This year has been hard for the North Carolina commercial fishing industry.
2018 started with a hard, frozen winter and late spring. A majority of inshore waters froze over, something residents haven’t seen for years. This temporarily altered the ecosystem, decreasing fish availability and stunting the growth of oysters. The lack of fish of shellfish decreased income opportunities to many in the fishing industry.
After a normal summer, Hurricane Florence blew on shore as a category 1 hurricane. The storm devastated the southern coast and southeastern part of the state. Luckily, the storm spared many commercial fishing vessels and fishermen’s gear. Shellfish growers and fish houses did not fare as well. Personal property was lost by many in the industry.
Shellfish growers, including many farmers who grow the oysters we sell, lost a lot of gear. On top of that, some waters were closed to shellfish harvesting for weeks after the storm due to poor water quality caused by flooding. Weeks without harvesting means weeks without income for many shellfish growers. Some growers faced massive die-offs as their shellfish reacted to freshwater flooding inundating estuarine waters. According to North Carolina Sea Grant, the NC shellfish industry alone has $4.8 million in claimed losses from the storm as of mid-October.
Because shellfish farming in North Carolina is such a new industry, insurance options are quite poor. Most options only cover pennies on the dollar. In most cases, the only thing insured is the gear – the shellfish itself isn’t covered. As a result, Hurricane Florence has set back the growth of the shellfish mariculture industry in NC.
The North Carolina Fisheries Association asked for almost $20 million from the state’s relief fund. This was a conservative amount, since the damage is likely far more extensive. Last week during the legislative short session, the state awarded $1.6 million to the industry, enough for $300 per fisherman. Hardly worth the effort.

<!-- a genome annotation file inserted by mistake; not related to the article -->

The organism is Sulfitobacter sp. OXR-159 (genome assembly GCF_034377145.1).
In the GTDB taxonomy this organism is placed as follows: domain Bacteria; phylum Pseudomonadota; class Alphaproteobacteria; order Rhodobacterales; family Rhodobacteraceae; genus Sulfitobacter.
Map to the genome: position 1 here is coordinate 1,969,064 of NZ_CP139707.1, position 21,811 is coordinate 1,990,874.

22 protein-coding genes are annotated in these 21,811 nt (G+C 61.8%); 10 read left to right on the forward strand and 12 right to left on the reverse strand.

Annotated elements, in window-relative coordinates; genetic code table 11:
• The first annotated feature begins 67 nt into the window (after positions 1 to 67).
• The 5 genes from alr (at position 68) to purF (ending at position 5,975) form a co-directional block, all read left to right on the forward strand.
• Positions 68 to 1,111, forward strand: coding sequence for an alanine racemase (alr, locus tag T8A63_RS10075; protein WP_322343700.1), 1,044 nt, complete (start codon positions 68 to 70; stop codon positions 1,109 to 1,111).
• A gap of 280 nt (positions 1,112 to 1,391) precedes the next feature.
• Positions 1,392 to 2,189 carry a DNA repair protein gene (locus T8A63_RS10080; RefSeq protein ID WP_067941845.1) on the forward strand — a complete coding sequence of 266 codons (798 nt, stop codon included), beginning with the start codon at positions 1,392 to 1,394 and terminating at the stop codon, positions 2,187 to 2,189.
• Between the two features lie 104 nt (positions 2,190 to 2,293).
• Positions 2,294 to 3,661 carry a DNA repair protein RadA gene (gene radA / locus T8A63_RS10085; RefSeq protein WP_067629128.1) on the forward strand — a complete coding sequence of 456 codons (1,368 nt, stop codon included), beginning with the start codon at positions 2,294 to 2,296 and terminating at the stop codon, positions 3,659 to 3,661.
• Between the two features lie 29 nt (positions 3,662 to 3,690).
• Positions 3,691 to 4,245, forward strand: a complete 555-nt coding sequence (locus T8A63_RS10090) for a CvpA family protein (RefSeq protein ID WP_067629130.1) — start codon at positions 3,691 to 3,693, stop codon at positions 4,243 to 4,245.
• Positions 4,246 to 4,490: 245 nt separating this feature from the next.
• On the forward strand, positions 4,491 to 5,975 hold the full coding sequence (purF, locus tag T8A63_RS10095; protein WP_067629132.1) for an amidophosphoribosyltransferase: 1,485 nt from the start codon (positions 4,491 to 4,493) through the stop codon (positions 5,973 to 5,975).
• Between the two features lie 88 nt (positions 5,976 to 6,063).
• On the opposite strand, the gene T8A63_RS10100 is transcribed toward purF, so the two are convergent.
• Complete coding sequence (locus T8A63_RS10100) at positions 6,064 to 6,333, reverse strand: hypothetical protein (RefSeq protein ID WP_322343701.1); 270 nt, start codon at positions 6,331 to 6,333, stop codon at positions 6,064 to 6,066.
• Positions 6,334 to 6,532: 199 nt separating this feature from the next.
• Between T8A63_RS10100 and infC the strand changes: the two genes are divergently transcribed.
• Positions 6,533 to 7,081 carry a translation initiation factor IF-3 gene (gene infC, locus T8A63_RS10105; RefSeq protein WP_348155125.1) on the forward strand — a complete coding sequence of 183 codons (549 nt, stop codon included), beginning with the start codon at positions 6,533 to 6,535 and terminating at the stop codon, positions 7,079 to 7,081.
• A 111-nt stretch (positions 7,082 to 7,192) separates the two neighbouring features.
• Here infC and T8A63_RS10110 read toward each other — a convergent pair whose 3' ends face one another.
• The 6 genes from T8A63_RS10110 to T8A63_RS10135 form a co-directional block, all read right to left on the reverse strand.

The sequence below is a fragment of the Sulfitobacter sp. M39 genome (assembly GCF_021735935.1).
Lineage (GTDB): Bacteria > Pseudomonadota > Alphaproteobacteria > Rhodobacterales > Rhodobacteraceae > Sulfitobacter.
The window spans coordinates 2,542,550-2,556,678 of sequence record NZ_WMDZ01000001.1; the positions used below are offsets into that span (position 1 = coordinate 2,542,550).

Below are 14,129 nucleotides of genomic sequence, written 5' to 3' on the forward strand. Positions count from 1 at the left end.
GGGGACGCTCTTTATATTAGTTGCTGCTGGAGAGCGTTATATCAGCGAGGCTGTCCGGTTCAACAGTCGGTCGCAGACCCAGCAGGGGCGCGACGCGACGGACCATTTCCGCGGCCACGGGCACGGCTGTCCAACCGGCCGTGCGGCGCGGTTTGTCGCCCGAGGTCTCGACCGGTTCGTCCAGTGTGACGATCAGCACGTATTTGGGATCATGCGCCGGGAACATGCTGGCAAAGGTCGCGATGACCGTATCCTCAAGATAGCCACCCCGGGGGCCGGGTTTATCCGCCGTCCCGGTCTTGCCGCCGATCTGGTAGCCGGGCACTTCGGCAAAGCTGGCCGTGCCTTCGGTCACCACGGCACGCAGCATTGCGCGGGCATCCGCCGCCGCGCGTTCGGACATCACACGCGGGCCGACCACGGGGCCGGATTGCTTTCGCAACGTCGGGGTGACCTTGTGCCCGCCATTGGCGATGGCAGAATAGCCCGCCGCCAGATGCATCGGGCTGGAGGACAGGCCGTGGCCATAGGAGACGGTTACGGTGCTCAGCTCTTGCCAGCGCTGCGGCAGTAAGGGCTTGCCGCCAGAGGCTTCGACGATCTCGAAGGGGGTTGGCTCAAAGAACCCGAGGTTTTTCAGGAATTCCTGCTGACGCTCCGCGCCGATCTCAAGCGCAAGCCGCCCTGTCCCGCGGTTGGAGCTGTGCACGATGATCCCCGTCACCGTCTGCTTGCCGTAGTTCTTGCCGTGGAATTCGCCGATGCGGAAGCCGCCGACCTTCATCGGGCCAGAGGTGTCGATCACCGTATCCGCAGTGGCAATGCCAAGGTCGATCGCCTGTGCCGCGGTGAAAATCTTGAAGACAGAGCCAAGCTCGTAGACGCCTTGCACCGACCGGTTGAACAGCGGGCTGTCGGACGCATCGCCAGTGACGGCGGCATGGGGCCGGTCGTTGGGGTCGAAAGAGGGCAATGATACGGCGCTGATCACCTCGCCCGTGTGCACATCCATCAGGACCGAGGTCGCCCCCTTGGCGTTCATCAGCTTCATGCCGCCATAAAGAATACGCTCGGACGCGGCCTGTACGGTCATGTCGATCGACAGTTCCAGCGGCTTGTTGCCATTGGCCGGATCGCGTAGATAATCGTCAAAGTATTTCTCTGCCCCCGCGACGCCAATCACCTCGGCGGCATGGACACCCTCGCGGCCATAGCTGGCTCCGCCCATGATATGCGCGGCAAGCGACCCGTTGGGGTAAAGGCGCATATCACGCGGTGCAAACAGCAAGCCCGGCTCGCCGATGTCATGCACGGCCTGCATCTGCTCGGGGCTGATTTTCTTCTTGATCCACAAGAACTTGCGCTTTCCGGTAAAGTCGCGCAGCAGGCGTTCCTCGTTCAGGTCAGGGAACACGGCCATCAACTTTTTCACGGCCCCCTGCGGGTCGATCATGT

Recovery from Florence will be a marathon, not a sprint. The fishing communities of North Carolina are facing long-term impacts from this storm. Wild shellfish stocks were likely hit hard, but we’re only beginning to see the impact since the season just began. Fish stocks have been out of whack all year. As a result, many fishermen will have to look for other sources of income this winter.
As of November 2nd, Governor Cooper requested additional resources and funding from the US Department of Commerce to help the commercial fishing industry repair damage and get back on their feet.
HOW YOU CAN HELP
Support North Carolina’s fishing families this holiday season by giving to the NC Fisheries Association’s Maritime Angels fundraiser. This is a program designed to help families from the commercial fishing industry who need help this holiday season.
You can also give to the Core Sound Waterfowl Museum hurricane relief fund. They are working with folks in the Down East community to identify families in need of assistance. Read more about their efforts here.